Motivational speaker Austin, motivational media

Who Is Cauveé?

Cauveé [kaw-vay] is the Founder of Cauvee LLC, a business built with the intention to help people live an inspired lifestyle.  As a lifestyle entrepreneur who loves to entertain and connect with people, he has learned the keys to success by using strategy to reverse engineer the objective.

So What Does That Mean?

If you have the right mental state and the strategy, you can do anything!  Literally.

My Story

I was raised in the small town of Richmond, IN, population 16,000.  In a community that was moderately liberal and a city that was a tight-knit community feel, I naturally connected with the “cool kids.”

Our high school was very “clique-ish,” as with most schools.  However, I had and still have a true passion and love for people. So I genuinely intermingled with different groups.  After making the conscious decision to become popular, I decided in middle school I would stand out and be different.

The Influencer Is Born

It is my belief that anyone, no matter how introverted, can learn the skills to become an outgoing extrovert.  After taking speech I learned the essential basics in high school on how to command an audience.  I learned that most people fear speaking in public more than death, advantage Cauveé I thought.  While in 8th grade, I traveled to Huber Heights to make music with my mentor Leon “Oui” Salahuddin learning the steps to create a song.  Travelling back and forth from Richmond to Ohio I found that I was the only person in Richmond who was doing music at a “professional” level.

Professional meaning, printing and pressing CDs, getting my product in the hands of anyone who would listen.  Sophomore year I released my first single, Bob Ya Head, which was an instant hit.  We sold 200 copies in a week.  Fast forwarding to senior year, for my P.I.G. (project in government) project I persuaded my teacher, Mr. Weir to allow me to headline, promote and produce a concert in Civic Hall Theatre for my project submission.  Capacity 1,200.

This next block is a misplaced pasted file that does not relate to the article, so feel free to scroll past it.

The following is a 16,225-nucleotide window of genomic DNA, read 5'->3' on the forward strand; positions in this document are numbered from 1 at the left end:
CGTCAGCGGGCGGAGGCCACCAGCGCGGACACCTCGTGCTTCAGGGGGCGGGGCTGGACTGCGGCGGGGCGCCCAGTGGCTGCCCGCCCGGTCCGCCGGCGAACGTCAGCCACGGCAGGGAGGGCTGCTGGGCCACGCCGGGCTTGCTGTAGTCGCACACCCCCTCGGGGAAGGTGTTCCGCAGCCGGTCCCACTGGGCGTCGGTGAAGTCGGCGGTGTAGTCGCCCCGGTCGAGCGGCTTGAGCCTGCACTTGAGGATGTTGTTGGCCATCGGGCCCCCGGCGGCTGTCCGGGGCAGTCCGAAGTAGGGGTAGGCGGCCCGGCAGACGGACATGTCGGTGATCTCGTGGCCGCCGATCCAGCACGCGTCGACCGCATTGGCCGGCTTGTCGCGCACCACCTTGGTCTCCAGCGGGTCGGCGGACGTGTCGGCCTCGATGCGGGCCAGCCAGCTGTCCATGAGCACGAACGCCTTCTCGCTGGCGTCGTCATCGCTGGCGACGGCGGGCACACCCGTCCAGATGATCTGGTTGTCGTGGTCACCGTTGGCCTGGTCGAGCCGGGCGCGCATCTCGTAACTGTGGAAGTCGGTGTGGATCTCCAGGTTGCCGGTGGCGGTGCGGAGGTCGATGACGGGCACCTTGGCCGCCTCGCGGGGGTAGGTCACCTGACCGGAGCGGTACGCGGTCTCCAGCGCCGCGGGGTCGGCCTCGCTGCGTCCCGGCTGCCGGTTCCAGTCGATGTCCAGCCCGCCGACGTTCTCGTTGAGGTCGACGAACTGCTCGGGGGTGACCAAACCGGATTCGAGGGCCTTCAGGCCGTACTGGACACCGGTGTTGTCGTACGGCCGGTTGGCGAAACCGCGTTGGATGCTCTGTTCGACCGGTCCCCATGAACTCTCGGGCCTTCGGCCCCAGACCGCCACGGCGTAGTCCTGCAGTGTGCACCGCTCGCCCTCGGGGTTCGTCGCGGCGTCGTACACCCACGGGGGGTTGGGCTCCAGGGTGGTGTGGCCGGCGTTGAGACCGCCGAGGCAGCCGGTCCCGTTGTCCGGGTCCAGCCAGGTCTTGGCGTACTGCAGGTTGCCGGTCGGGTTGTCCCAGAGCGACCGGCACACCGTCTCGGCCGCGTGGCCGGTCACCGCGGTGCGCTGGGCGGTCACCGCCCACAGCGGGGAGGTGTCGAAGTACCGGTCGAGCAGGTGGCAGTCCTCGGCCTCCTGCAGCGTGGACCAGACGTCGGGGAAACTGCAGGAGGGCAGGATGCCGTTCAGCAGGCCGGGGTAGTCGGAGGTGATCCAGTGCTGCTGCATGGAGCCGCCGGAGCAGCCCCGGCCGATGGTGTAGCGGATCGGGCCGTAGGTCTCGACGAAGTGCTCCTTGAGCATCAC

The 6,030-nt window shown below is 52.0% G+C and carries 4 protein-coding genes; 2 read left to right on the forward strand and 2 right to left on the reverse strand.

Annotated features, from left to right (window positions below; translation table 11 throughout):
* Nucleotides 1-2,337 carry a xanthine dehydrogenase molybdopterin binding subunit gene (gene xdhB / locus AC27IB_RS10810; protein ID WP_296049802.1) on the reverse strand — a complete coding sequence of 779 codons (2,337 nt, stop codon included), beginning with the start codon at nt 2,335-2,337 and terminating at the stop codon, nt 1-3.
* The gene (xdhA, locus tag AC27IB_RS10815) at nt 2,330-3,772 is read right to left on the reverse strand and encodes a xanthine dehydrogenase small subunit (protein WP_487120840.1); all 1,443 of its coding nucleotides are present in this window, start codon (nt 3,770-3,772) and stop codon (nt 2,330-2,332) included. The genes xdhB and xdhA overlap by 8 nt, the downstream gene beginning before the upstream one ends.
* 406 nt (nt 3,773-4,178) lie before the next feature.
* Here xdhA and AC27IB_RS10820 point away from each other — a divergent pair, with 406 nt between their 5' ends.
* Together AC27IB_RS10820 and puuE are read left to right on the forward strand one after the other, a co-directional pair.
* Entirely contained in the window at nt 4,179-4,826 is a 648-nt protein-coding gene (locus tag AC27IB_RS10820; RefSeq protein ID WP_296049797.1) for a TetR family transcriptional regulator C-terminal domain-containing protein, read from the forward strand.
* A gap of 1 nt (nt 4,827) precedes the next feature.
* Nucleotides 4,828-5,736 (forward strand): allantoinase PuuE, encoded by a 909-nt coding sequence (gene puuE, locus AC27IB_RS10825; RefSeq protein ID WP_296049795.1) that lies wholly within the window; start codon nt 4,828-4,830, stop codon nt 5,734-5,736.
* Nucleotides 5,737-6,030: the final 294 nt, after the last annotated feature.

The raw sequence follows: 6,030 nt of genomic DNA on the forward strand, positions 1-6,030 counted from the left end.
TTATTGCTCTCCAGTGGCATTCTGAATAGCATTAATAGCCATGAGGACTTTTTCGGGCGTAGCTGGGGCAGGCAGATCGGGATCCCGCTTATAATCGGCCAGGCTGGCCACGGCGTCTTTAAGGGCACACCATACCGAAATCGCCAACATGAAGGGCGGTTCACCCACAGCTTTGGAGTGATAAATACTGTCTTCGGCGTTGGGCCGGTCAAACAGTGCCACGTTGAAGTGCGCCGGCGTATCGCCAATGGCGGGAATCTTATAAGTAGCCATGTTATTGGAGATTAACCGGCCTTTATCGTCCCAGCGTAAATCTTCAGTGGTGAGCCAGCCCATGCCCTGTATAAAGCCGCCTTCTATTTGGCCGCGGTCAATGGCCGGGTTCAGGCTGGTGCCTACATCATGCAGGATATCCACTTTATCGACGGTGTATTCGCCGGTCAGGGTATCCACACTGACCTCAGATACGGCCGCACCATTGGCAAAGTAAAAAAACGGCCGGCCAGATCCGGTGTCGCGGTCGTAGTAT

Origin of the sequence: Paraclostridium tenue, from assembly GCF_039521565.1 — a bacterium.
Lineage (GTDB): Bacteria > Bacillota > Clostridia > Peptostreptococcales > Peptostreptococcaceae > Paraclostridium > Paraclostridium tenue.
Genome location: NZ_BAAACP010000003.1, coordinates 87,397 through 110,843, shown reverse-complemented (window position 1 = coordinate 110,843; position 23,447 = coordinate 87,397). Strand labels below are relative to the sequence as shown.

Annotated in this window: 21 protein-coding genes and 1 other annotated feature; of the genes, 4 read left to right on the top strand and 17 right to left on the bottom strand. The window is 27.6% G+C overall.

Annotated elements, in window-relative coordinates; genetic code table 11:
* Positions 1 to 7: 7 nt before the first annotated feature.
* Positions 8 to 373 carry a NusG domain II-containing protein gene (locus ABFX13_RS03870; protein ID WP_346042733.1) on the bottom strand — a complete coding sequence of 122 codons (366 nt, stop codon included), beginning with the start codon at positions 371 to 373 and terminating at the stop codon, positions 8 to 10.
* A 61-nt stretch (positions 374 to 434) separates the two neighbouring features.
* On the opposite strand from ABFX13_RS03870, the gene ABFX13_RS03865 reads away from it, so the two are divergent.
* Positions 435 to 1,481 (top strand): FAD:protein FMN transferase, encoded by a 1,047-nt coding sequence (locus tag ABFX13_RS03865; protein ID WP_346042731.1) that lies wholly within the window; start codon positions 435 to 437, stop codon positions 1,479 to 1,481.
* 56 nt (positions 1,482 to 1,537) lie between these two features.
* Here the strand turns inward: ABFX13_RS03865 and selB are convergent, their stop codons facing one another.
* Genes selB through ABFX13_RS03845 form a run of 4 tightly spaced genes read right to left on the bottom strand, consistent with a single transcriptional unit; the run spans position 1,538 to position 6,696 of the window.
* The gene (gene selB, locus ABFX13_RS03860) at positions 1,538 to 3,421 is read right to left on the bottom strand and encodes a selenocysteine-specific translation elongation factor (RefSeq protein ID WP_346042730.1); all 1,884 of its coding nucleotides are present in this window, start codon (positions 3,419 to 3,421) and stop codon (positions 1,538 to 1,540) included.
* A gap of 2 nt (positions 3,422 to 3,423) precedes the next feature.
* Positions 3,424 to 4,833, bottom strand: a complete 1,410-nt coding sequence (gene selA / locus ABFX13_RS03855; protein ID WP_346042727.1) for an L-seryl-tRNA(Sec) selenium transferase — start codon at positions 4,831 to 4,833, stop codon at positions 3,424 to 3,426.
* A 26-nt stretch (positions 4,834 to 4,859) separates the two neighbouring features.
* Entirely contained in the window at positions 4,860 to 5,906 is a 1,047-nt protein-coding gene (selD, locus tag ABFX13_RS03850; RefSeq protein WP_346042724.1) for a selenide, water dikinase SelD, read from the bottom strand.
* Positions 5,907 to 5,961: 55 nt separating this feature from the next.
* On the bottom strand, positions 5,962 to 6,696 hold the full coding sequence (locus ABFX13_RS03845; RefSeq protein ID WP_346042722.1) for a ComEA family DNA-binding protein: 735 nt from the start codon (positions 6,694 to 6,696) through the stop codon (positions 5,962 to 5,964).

"Fame" Comes Early

I knew from an early age that the Hip-Hop influencers of that decade (Master P’s and No Limit) were getting their capital from selling drugs on the street.  I knew that was not going to be the way I was going to build my brand.

All I knew was this music thing is something I love and I want to share it.  Initially, it was never about the money or fame, it was simply about passion and music. There’s different levels of fame, local, regional, national and global.  The instant local fame, however, went straight to my head.  The many possibilities!

Day of the concert.  Two opening acts later, I’m backstage and all I hear is the chanting of what sounded like a huge mob, “R-tistic, R-tistic, R-tistic…” they cheered which was sound to my ears.  I hit the stage, spotlight, and unbeknownst to me, the balcony and the bottom section of the theatre is packed out.  1,209 seats, over capacity.  I couldn’t believe it.  We charged $5 a ticket to get in and we helped the school raise money.  Great!  But what about me? Guess what though?  I didn’t earn a penny from the experience.

So I decided since I couldn’t get paid for the P.I.G. that I would duplicate my efforts at Ball State University.  Home of David Letterman.  Bigger and better  I thought.

What Failure Has to Offer

At some point, I decided if I wasn’t going to get into the drug game, I needed a way to earn $30,000 to reinvest and market my music.  We succeeded early.  If we could do 1,209 in Richmond with hustle, we could do it bigger in Muncie since it was 45 minutes away from Richmond.

With no fraternity or collegiate partners, strictly hustle, we booked the main theatre, Emens Auditorium for the event Diamond in the Ruff. published our event on the homepage of the website, which had never been done before by a student without organizational backing.  The regional newspaper Palladium-Item traveled from Indianapolis to Muncie to cover us for a feature story.  We thought, we’ll launch this on a day when the campus is event-dry and we will crush it!

We asked the director of Emens, Bob Myers, what’s the capacity?  3,500 he replies.  Ok great!  $10 a ticket, 3,500 seats to fill at a school that hosts 15-17,000 students.  We thought, we could definitely earn $30,000+ and we would be set.